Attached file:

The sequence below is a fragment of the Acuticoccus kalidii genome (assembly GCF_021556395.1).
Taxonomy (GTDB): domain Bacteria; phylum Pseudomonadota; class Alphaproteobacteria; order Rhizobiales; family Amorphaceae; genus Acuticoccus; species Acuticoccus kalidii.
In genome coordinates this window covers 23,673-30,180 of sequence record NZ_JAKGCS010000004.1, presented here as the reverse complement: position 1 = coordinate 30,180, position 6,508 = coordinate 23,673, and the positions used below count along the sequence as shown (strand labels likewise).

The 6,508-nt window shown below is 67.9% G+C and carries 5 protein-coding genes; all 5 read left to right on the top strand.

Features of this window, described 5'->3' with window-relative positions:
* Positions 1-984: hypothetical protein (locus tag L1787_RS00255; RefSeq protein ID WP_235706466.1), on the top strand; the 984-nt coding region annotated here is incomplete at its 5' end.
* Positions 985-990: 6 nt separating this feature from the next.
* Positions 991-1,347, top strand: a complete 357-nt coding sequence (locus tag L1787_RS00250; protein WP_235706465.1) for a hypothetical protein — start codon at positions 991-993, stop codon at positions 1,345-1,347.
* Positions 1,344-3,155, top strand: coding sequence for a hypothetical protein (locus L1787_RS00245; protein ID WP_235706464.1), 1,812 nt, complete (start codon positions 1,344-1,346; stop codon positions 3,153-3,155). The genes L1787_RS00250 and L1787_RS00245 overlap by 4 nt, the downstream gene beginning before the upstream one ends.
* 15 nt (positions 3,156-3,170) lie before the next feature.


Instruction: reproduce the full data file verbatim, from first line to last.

The sequence below is a fragment of the Acuticoccus kalidii genome (assembly GCF_021556395.1).
Taxonomy (GTDB): domain Bacteria; phylum Pseudomonadota; class Alphaproteobacteria; order Rhizobiales; family Amorphaceae; genus Acuticoccus; species Acuticoccus kalidii.
In genome coordinates this window covers 23,673-30,180 of sequence record NZ_JAKGCS010000004.1, presented here as the reverse complement: position 1 = coordinate 30,180, position 6,508 = coordinate 23,673, and the positions used below count along the sequence as shown (strand labels likewise).

The 6,508-nt window shown below is 67.9% G+C and carries 5 protein-coding genes; all 5 read left to right on the top strand.

Features of this window, described 5'->3' with window-relative positions:
* Positions 1-984: hypothetical protein (locus tag L1787_RS00255; RefSeq protein ID WP_235706466.1), on the top strand; the 984-nt coding region annotated here is incomplete at its 5' end.
* Positions 985-990: 6 nt separating this feature from the next.
* Positions 991-1,347, top strand: a complete 357-nt coding sequence (locus tag L1787_RS00250; protein WP_235706465.1) for a hypothetical protein — start codon at positions 991-993, stop codon at positions 1,345-1,347.
* Positions 1,344-3,155, top strand: coding sequence for a hypothetical protein (locus L1787_RS00245; protein ID WP_235706464.1), 1,812 nt, complete (start codon positions 1,344-1,346; stop codon positions 3,153-3,155). The genes L1787_RS00250 and L1787_RS00245 overlap by 4 nt, the downstream gene beginning before the upstream one ends.
* 15 nt (positions 3,156-3,170) lie before the next feature.